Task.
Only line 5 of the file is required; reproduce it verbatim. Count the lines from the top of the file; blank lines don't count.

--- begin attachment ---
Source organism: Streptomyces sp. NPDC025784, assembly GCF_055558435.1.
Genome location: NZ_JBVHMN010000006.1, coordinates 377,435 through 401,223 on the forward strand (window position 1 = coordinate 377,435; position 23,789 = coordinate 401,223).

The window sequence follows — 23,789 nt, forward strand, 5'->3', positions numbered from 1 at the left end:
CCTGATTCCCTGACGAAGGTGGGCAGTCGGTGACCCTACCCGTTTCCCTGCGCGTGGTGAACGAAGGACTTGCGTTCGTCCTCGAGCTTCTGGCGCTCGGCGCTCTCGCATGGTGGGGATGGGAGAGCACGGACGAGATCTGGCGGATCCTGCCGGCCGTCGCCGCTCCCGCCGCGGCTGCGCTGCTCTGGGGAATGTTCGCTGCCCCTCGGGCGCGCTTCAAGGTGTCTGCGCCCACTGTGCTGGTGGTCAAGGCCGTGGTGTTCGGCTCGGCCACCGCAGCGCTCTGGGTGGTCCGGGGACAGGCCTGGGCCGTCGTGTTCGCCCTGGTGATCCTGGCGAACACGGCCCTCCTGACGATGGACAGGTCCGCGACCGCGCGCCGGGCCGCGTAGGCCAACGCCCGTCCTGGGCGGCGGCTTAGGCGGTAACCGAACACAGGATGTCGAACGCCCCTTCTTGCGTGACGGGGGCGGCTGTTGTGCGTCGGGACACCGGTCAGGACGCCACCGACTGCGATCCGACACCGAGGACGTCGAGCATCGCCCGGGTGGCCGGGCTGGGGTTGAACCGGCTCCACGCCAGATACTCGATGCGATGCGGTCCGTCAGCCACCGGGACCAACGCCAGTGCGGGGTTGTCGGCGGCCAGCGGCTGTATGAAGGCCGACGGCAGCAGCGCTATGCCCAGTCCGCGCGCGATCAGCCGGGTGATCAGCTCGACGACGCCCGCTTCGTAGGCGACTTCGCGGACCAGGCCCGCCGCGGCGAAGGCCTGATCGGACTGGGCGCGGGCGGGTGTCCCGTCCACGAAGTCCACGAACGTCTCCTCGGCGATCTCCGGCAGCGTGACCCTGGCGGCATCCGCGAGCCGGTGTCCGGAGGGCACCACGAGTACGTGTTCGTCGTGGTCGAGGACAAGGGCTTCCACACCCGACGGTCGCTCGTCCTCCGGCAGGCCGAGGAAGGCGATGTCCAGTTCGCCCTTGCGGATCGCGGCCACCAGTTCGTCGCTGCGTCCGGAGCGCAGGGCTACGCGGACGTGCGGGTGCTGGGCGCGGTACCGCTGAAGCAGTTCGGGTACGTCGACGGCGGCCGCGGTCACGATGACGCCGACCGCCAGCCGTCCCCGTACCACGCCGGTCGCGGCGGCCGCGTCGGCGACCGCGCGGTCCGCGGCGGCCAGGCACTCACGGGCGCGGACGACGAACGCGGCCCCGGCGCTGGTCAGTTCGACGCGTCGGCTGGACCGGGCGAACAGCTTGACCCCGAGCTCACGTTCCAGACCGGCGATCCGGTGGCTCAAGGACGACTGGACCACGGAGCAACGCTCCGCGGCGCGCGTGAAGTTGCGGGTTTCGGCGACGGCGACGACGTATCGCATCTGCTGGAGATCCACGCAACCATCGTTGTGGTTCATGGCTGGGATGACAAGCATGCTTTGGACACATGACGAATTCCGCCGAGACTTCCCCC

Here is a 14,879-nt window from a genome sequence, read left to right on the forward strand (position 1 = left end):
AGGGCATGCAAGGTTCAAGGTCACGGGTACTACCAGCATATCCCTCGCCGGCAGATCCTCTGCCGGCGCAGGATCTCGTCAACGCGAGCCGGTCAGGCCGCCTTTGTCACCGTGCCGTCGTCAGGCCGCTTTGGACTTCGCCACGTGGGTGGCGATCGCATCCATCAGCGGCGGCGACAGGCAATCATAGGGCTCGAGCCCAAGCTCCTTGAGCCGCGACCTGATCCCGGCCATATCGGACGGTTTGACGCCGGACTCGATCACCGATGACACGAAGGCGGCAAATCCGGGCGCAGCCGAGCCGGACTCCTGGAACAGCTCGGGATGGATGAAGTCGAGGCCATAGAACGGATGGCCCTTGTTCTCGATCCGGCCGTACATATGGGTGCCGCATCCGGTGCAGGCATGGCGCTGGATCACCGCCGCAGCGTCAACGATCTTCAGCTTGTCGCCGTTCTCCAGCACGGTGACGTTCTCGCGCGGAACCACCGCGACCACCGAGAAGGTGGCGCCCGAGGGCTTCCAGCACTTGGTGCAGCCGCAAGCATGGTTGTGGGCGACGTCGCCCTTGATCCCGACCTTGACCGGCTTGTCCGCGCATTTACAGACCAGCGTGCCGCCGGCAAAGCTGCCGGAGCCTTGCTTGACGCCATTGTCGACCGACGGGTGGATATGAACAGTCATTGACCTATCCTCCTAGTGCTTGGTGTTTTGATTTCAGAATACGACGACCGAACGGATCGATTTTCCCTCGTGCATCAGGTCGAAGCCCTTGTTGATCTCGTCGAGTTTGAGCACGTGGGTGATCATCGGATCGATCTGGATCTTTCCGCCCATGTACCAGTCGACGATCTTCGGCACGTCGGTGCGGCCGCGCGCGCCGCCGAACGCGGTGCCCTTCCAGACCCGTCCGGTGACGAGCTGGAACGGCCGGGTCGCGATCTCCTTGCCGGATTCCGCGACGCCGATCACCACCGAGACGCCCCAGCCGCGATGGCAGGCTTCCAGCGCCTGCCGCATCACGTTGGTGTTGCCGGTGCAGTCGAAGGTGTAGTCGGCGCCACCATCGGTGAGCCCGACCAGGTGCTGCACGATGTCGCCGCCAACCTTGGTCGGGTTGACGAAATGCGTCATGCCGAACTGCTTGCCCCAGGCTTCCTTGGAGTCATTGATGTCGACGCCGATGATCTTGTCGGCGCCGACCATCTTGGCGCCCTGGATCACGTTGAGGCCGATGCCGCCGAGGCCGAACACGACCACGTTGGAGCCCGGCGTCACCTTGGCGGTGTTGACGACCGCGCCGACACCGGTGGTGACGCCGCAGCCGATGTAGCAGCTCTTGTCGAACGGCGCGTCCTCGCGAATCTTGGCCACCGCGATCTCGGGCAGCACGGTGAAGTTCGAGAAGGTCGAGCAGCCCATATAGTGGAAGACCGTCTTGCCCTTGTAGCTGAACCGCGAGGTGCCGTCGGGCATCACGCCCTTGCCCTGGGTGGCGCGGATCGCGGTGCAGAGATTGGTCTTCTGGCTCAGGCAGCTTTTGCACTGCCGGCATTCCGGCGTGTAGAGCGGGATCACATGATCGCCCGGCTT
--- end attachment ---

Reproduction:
Here is a 14,879-nt window from a genome sequence, read left to right on the forward strand (position 1 = left end):